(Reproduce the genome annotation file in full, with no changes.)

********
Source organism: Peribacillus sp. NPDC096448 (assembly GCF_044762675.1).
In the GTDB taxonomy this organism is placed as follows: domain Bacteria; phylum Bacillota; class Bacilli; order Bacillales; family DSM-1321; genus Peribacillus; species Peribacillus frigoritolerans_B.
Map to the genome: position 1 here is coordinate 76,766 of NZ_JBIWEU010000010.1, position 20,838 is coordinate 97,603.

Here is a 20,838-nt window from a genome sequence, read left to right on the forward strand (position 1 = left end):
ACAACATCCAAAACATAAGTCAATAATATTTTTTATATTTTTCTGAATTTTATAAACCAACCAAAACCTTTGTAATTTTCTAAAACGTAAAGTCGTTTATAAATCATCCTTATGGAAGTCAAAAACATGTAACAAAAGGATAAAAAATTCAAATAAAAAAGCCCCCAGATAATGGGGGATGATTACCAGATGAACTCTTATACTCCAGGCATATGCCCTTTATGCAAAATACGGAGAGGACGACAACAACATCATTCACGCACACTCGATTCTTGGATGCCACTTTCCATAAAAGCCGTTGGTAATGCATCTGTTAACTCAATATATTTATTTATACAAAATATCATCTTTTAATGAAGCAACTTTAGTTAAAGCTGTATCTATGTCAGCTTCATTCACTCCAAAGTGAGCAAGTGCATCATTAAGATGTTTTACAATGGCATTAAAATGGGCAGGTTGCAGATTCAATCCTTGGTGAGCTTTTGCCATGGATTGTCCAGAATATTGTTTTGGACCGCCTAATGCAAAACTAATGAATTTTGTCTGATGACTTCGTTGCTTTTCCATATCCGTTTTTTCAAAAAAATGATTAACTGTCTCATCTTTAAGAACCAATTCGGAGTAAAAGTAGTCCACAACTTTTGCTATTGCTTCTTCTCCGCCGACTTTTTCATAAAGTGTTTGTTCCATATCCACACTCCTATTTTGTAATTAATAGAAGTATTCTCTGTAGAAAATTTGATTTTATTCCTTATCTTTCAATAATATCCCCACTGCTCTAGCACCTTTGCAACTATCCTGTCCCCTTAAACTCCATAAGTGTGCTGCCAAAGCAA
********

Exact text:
Source organism: Peribacillus sp. NPDC096448 (assembly GCF_044762675.1).
In the GTDB taxonomy this organism is placed as follows: domain Bacteria; phylum Bacillota; class Bacilli; order Bacillales; family DSM-1321; genus Peribacillus; species Peribacillus frigoritolerans_B.
Map to the genome: position 1 here is coordinate 76,766 of NZ_JBIWEU010000010.1, position 20,838 is coordinate 97,603.

Here is a 20,838-nt window from a genome sequence, read left to right on the forward strand (position 1 = left end):
ACAACATCCAAAACATAAGTCAATAATATTTTTTATATTTTTCTGAATTTTATAAACCAACCAAAACCTTTGTAATTTTCTAAAACGTAAAGTCGTTTATAAATCATCCTTATGGAAGTCAAAAACATGTAACAAAAGGATAAAAAATTCAAATAAAAAAGCCCCCAGATAATGGGGGATGATTACCAGATGAACTCTTATACTCCAGGCATATGCCCTTTATGCAAAATACGGAGAGGACGACAACAACATCATTCACGCACACTCGATTCTTGGATGCCACTTTCCATAAAAGCCGTTGGTAATGCATCTGTTAACTCAATATATTTATTTATACAAAATATCATCTTTTAATGAAGCAACTTTAGTTAAAGCTGTATCTATGTCAGCTTCATTCACTCCAAAGTGAGCAAGTGCATCATTAAGATGTTTTACAATGGCATTAAAATGGGCAGGTTGCAGATTCAATCCTTGGTGAGCTTTTGCCATGGATTGTCCAGAATATTGTTTTGGACCGCCTAATGCAAAACTAATGAATTTTGTCTGATGACTTCGTTGCTTTTCCATATCCGTTTTTTCAAAAAAATGATTAACTGTCTCATCTTTAAGAACCAATTCGGAGTAAAAGTAGTCCACAACTTTTGCTATTGCTTCTTCTCCGCCGACTTTTTCATAAAGTGTTTGTTCCATATCCACACTCCTATTTTGTAATTAATAGAAGTATTCTCTGTAGAAAATTTGATTTTATTCCTTATCTTTCAATAATATCCCCACTGCTCTAGCACCTTTGCAACTATCCTGTCCCCTTAAACTCCATAAGTGTGCTGCCAAAGCAA